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In the face of the COVID-19 pandemic, our North Shore banks are stepping up their efforts, making sure the community is safe both physically and financially.

From statewide school cancelations to our favorite restaurants closing their doors, the COVID-19 pandemic has thrown all of our worlds into a tailspin. 

That goes for the economy, too, which is why local officials and financial institutions are taking steps to protect not only our physical health but also our pocketbooks during such an uncertain time. 

“Our teams plan year-round to ensure we have a swift and effective plan in place in the event that situations of this nature arise,” says Tami Gunsch, SEVP, director of relationship banking at Berkshire Bank. 

In addition to using intensive cleaning protocols and offering online banking, Berkshire Bank is taking other steps to help customers, too. 

“We are dedicated to helping our customers and community members in several different ways during this time, with increased daily debit card limits, waived penalties for early CD withdrawal up to $20,000, and options to request consideration to forbear consumer, mortgage, and small business loans,” Gunsch says. 

They’re also working with partners like the Massachusetts LGBTQ Chamber and the Black Economic Council of Massachusetts to provide funding assistance to small businesses, and exploring low-interest rate solutions underwritten by its community partners, for which it intends to set aside $3 million in available capital. In addition, Berkshire Bank Foundation has earmarked an incremental $500,000 for small business grants to help businesses that do not have the ability to pay, says.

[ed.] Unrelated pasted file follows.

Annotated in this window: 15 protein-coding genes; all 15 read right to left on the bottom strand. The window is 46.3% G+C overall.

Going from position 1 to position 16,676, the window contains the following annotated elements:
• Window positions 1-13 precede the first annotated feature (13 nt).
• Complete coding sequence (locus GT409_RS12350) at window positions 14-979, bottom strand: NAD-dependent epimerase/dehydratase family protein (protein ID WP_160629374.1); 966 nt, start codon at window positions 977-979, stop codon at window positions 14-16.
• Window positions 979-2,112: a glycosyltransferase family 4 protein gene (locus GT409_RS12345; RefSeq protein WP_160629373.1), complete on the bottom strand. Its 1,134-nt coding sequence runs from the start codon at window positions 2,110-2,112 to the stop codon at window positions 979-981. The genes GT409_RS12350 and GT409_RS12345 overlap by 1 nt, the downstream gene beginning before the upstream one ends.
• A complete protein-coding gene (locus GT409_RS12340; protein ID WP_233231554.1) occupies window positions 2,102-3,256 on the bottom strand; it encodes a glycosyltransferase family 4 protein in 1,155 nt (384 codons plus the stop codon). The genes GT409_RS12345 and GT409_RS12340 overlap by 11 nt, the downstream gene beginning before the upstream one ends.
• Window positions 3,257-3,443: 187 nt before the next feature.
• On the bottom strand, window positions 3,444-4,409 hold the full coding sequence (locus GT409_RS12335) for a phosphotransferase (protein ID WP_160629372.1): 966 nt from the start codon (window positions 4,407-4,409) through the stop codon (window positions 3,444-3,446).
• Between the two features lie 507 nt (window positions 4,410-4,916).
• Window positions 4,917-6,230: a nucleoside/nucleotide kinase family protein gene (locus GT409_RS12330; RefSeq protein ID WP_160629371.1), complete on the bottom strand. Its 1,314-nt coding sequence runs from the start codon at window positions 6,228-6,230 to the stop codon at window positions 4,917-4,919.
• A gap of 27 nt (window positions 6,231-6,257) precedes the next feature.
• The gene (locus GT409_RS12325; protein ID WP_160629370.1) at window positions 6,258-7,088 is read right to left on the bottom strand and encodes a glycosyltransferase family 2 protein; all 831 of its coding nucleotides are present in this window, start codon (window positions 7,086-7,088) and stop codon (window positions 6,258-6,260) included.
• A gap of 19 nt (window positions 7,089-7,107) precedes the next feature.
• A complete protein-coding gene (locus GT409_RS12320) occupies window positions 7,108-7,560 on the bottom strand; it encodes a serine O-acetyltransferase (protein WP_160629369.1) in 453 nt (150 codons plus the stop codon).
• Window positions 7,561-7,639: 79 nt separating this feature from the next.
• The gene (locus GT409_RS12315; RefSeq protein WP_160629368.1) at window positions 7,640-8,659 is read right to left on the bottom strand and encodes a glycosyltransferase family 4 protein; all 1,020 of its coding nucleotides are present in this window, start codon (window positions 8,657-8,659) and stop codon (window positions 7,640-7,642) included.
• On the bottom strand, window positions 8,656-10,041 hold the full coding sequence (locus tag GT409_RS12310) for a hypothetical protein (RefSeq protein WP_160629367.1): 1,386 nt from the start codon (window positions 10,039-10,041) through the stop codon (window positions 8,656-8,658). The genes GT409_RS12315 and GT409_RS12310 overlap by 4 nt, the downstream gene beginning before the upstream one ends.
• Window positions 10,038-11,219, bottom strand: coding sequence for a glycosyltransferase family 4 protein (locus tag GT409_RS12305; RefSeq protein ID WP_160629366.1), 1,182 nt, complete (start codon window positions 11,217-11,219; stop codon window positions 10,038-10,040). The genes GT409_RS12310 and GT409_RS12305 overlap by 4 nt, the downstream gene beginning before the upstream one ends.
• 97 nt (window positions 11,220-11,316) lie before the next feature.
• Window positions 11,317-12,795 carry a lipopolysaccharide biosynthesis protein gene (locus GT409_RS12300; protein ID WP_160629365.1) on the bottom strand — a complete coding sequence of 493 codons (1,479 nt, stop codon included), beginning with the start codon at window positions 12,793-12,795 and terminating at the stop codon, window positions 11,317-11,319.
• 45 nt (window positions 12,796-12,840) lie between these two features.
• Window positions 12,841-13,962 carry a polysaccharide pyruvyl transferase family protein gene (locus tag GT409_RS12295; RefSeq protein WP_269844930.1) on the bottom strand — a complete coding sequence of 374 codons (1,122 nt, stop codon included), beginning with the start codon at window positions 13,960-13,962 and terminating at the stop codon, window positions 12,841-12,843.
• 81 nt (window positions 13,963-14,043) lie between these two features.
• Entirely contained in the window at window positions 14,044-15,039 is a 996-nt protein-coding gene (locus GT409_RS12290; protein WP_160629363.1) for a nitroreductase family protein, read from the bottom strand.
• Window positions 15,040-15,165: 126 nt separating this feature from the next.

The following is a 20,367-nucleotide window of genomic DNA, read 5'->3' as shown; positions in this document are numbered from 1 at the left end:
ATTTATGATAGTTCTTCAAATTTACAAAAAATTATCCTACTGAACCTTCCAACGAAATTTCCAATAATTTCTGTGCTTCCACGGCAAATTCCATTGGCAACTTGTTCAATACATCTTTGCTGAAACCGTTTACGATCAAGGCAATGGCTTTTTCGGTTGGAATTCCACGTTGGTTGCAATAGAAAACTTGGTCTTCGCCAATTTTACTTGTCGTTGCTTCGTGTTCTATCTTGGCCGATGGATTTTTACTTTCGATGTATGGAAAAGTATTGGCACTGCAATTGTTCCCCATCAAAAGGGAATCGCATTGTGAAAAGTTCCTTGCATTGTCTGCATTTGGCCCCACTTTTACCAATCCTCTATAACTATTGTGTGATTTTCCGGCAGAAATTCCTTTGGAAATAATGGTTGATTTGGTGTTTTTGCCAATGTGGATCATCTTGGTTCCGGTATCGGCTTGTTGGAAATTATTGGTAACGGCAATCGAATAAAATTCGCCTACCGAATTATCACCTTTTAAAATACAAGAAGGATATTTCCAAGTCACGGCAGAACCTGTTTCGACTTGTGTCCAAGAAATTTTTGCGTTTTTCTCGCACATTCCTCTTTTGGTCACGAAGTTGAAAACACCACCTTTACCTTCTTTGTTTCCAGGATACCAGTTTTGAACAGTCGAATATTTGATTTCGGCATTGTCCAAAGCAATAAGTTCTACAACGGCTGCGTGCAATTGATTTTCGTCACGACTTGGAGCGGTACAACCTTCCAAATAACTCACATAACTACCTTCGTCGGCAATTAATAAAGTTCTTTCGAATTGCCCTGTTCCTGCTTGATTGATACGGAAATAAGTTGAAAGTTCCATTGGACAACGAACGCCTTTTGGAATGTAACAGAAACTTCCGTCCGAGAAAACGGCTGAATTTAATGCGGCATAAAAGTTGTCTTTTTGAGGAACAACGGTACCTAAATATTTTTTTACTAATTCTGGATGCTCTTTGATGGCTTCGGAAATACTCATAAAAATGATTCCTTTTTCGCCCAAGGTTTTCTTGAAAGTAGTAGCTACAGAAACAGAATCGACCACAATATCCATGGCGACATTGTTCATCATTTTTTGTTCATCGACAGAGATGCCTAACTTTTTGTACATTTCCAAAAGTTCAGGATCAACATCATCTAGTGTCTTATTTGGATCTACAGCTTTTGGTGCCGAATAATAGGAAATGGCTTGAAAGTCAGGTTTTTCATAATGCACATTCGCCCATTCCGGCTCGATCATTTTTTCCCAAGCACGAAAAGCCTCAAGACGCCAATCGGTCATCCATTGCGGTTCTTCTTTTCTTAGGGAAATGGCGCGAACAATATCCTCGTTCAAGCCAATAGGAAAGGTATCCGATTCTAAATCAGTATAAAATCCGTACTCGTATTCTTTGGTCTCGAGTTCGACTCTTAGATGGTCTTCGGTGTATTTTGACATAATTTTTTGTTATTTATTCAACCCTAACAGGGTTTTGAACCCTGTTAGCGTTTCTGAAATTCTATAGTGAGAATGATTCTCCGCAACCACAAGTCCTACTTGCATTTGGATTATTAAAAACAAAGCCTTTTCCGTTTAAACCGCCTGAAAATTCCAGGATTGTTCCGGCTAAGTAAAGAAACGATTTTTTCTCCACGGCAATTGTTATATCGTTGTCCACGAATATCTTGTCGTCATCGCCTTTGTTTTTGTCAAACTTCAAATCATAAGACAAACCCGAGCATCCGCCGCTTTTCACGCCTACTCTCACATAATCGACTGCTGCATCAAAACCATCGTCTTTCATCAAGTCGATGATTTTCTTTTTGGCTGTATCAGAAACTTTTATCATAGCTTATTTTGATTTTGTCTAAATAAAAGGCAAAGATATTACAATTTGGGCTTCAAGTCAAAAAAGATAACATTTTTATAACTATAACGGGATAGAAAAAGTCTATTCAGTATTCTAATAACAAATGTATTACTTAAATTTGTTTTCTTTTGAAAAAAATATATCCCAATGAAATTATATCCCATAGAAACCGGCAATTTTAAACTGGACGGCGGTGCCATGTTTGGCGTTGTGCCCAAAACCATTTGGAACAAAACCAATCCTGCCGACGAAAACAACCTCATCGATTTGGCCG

Similarly, but on a larger scale, the Baker-Polito Administration announced economic support for small businesses with a $10 million loan fund to provide financial relief to those that have been affected by COVID-19. 

The $10 million Small Business Recovery Loan Fund will provide emergency capital up to $75,000 to Massachusetts-based businesses impacted by COVID-19 with under fifty full- and part-time employees, including nonprofits. Loans are immediately available to eligible businesses with no payments due for the first six months. Massachusetts Growth Capital Corporation (MGCC) has capitalized the fund and will administer it. Visit to apply, and send completed applications to with the subject line “2020 Small Business Recovery Loan Fund.” 

Other local banks, like Cape Ann Savings Bank, Haverhill Bank, Eastern Bank, Salem Five, and Newburyport Bank, have added sections to their websites detailing their actions to help customers, outlining their stepped-up sanitation procedures, encouraging online and mobile banking services; and alerting customers to coronavirus-related scams and linking to advice from the Federal Trade Commission. 

Others, like Marblehead Bank, Lowell Five, and Methuen Co-Operative Bank, are opting for drive-up teller access in an effort to curb the spread of the virus, in addition to reminding customers about their online banking services, according to their websites. 

In addition to taking precautions regarding health and safety, Merrimack Valley Federal Credit Union has added a note on its website encouraging customers with questions about how their investments or 401(k)s have been affected by the volatile stock market fluctuations to speak with its financial advisors. 

Pentucket Bank is also urging customers via its website to reach out with any concerns about their investments, products, and financial help, such as loan payment deferrals and accessing safe deposit boxes. 

Through it all, one thing is clear: that the safety and security of customers and their money is paramount for local banks. 

“Our number one priority is the safety of our customers, employees, and the broader community,” says Gunsch.